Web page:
The Cytel blog keeps you up to speed with the latest developments in biostatistics and clinical biometrics.
In the 2010 draft FDA ‘Guidance for Industry on Adaptive Design Clinical Trials for Drugs and Biologics', the agency makes an important distinction between ‘well understood’ and ‘less well understood’ adaptive designs.
‘Well understood” adaptive designs may include such approaches as adaptation of eligibility criteria, adaptation for stopping early and adaptations to maintain study power based on blinded interim analyses of aggregate data. For these 'well-understood designs', there is little concern from the FDA about their potential to be implemented in adequate and well-controlled trials. On the other hand, at the time of the drafting of the guidance at least, ‘ less well understood designs' (which include such approaches as adaptations for dose selection studies, adaptation of patient population based on treatment-effect estimates, and adaptation for end-point selection based on interim estimates of treatment effect) gave greater concern. Interestingly, the FDA Adaptive Designs for Medical Device Clinical Studies : Guidance for Industry and Food and Drug Administration Staff does not adopt this distinction.
A recent article, Addressing Challenges and Opportunities of “Less Well-Understood” Adaptive Designs (He et al 2016) (1) takes a look at some of the perceived challenges of these designs and ways in which they may be overcome. The publication is the result of work by a best practice sub-team formed by the DIA Adaptive Design Scientific Working group in January 2014. Cytel's Yannis Jemiai is a member of this group, and one of the co-authors of the article.
In this blog, we take a look at a few of the challenges outlined and some of the suggested mitigations. One aspect covered in the publication is seamless designs- and given the scope we'll devote a separate blog to this area.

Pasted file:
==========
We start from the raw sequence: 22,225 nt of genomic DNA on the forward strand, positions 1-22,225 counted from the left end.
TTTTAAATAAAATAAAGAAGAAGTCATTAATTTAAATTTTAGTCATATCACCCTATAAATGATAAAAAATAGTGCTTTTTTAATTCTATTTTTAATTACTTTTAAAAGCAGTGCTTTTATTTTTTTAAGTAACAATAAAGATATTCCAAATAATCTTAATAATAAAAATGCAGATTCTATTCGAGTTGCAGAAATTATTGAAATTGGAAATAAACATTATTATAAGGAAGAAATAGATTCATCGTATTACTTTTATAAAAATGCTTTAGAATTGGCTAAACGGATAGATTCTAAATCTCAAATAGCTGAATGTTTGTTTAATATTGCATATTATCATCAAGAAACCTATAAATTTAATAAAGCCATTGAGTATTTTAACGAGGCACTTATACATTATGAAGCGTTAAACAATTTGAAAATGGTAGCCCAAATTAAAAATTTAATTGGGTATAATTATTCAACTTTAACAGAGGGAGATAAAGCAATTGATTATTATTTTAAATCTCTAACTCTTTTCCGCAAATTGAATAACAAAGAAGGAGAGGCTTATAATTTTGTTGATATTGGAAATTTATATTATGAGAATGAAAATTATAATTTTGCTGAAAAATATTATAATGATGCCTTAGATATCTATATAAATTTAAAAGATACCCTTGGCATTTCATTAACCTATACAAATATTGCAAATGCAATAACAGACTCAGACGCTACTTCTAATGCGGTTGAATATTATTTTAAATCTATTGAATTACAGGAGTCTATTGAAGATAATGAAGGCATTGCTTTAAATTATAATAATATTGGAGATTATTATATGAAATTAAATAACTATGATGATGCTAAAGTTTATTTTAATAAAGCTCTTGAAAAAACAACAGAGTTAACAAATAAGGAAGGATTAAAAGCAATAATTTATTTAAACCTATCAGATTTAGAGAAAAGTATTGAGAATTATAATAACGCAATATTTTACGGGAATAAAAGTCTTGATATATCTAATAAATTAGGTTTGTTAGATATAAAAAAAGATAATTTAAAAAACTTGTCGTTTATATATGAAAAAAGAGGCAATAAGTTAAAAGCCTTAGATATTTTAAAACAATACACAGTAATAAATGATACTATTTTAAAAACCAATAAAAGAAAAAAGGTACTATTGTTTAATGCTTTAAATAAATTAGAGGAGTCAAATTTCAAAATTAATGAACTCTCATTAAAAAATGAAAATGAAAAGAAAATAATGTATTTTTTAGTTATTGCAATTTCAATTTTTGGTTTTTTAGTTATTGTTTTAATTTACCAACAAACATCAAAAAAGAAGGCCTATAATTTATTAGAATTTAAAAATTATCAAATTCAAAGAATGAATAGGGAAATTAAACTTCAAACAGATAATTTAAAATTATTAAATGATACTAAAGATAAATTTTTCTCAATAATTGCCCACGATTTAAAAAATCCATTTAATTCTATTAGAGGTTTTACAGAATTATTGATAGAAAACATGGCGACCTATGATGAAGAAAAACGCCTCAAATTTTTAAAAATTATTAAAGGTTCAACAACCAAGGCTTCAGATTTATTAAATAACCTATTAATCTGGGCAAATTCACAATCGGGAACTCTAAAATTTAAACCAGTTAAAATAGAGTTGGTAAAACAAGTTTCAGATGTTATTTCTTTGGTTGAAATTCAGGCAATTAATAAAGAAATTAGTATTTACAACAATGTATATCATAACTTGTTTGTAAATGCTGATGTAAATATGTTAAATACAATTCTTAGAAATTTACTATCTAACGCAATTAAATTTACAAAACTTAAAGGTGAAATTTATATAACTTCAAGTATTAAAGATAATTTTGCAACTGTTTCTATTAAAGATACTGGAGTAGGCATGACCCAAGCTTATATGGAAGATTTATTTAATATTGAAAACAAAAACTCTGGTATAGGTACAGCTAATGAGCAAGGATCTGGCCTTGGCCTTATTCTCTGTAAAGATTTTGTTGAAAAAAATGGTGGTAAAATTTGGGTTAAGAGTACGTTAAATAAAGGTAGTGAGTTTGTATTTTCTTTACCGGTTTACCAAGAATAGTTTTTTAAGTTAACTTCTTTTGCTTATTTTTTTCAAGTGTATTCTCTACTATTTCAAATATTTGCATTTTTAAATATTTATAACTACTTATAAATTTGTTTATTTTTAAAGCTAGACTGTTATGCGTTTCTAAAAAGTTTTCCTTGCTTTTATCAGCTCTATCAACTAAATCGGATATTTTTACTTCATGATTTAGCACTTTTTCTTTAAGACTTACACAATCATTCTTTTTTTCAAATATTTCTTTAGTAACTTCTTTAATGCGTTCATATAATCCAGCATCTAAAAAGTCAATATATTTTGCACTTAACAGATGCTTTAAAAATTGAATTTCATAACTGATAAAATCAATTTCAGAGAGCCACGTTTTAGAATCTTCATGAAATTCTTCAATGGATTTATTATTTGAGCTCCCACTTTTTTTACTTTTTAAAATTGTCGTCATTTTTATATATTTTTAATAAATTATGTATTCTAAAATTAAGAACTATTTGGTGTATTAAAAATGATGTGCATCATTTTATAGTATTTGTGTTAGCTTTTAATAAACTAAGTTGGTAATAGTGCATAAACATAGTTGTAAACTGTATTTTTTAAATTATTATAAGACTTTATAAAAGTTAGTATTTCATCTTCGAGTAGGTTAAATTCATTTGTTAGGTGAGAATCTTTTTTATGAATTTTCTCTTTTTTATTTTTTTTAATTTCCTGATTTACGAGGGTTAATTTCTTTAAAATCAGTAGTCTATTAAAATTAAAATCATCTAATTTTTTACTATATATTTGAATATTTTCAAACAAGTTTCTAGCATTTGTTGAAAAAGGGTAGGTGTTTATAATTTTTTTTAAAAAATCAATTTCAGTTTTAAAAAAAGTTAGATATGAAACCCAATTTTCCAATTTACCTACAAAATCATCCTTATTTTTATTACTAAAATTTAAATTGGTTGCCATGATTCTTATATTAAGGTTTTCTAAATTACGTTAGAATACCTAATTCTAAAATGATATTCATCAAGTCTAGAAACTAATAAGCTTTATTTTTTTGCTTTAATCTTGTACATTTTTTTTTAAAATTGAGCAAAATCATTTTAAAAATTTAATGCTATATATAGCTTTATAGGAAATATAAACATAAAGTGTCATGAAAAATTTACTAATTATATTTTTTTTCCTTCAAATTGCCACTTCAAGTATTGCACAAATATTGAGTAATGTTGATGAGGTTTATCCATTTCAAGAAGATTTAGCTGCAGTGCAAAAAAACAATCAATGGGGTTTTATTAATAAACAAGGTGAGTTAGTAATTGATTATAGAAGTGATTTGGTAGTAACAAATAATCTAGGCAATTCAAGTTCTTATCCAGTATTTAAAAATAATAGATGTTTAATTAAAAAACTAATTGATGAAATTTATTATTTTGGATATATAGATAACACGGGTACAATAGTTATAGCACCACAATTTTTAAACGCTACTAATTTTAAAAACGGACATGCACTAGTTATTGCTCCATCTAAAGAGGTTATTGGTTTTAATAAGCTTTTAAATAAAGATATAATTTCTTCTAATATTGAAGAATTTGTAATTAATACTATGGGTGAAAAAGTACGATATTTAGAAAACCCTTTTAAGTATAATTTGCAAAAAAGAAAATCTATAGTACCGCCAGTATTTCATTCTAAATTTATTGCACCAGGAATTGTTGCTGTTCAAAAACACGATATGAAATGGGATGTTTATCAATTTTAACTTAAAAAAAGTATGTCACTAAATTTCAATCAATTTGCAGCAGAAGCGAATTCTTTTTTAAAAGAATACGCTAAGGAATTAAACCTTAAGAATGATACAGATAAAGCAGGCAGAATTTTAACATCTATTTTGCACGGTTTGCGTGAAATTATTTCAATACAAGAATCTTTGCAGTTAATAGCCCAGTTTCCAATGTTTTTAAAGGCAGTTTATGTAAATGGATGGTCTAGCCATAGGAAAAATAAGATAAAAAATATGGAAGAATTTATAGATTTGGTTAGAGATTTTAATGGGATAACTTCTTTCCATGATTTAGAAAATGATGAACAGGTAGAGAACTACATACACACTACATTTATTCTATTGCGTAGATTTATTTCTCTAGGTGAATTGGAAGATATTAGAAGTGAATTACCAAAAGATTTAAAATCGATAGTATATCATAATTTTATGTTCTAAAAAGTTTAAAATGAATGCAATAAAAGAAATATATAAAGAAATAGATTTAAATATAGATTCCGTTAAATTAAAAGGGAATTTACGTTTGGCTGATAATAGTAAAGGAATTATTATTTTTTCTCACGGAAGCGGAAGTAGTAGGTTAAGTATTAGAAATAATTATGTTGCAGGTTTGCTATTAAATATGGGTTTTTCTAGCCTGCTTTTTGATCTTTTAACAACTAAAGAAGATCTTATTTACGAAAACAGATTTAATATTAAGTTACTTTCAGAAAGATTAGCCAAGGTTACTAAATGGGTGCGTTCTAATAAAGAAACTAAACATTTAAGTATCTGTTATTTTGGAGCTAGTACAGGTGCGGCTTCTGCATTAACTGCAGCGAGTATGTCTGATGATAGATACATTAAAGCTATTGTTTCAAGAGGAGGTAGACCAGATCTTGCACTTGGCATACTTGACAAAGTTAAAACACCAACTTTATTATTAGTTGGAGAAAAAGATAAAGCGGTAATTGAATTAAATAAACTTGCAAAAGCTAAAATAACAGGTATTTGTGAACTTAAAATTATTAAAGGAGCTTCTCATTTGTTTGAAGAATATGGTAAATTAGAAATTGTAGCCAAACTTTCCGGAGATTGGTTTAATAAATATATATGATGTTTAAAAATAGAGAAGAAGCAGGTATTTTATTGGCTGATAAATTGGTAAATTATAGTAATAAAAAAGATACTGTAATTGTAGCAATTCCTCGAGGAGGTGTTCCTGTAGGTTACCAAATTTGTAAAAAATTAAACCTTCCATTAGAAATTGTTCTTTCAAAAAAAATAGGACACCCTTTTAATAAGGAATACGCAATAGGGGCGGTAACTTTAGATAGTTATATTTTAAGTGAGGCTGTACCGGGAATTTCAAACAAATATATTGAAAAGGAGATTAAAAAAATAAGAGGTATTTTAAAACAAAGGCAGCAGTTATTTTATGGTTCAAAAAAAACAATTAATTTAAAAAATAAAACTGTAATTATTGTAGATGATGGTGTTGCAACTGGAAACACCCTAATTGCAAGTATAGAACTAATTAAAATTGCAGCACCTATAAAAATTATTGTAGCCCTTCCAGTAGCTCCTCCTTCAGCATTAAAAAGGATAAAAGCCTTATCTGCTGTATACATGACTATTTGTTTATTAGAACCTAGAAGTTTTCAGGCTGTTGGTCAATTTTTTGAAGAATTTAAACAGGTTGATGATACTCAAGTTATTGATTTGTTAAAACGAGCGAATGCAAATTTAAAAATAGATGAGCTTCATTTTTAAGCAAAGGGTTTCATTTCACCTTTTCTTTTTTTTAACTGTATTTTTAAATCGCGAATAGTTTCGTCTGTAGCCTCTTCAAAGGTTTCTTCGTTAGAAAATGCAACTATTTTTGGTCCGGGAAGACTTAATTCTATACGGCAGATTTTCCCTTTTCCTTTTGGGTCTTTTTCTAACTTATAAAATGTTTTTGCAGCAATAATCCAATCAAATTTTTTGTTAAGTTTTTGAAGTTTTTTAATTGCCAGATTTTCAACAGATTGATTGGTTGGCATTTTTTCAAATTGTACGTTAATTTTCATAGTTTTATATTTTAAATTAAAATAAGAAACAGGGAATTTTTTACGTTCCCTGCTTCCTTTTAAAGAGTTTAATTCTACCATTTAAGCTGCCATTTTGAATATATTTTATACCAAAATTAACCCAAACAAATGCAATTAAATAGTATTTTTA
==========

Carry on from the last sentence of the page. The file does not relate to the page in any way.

Fulyzaq® from Napo/Salix was the first drug ever to be approved using an adaptive two-stage "seamless" clinical trial design. However, when Napo Pharmaceuticals sought orphan drug status for Crofelemer (made from the croton lechleri plant, pictured above left), it received a short window from the FDA in which to complete a Phase 3 trial for safety and efficacy. Aiming to diminish both time and cost, Napo submitted an adaptive design for a Crofelemer trial to the FDA. Initially, the design was rejected on grounds that it would not demonstrate strong control of the type-1 error rate.
Napo then approached Cytel consultants which advised it to consider a seamless adaptive trial. A seamless adaptive trial combines 2 phases of a study into one trial, thereby allowing a trial to complete within a short window. Using appropriate techniques, it is possible to conduct such studies while maintaining strong control of type-1 error.
A seamless adaptive design may be operationally seamless or inferentially seamless. An operationally seamless design is one in which a confirmatory trial proceeds after an exploratory one, but the data from the two are kept distinct. By contrast, an inferentially seamless trial combines data from both phases to make the final inference. Due to these two varieties of seamless adaptive designs, Napo/Salix had the following 3 trial designs from which to choose: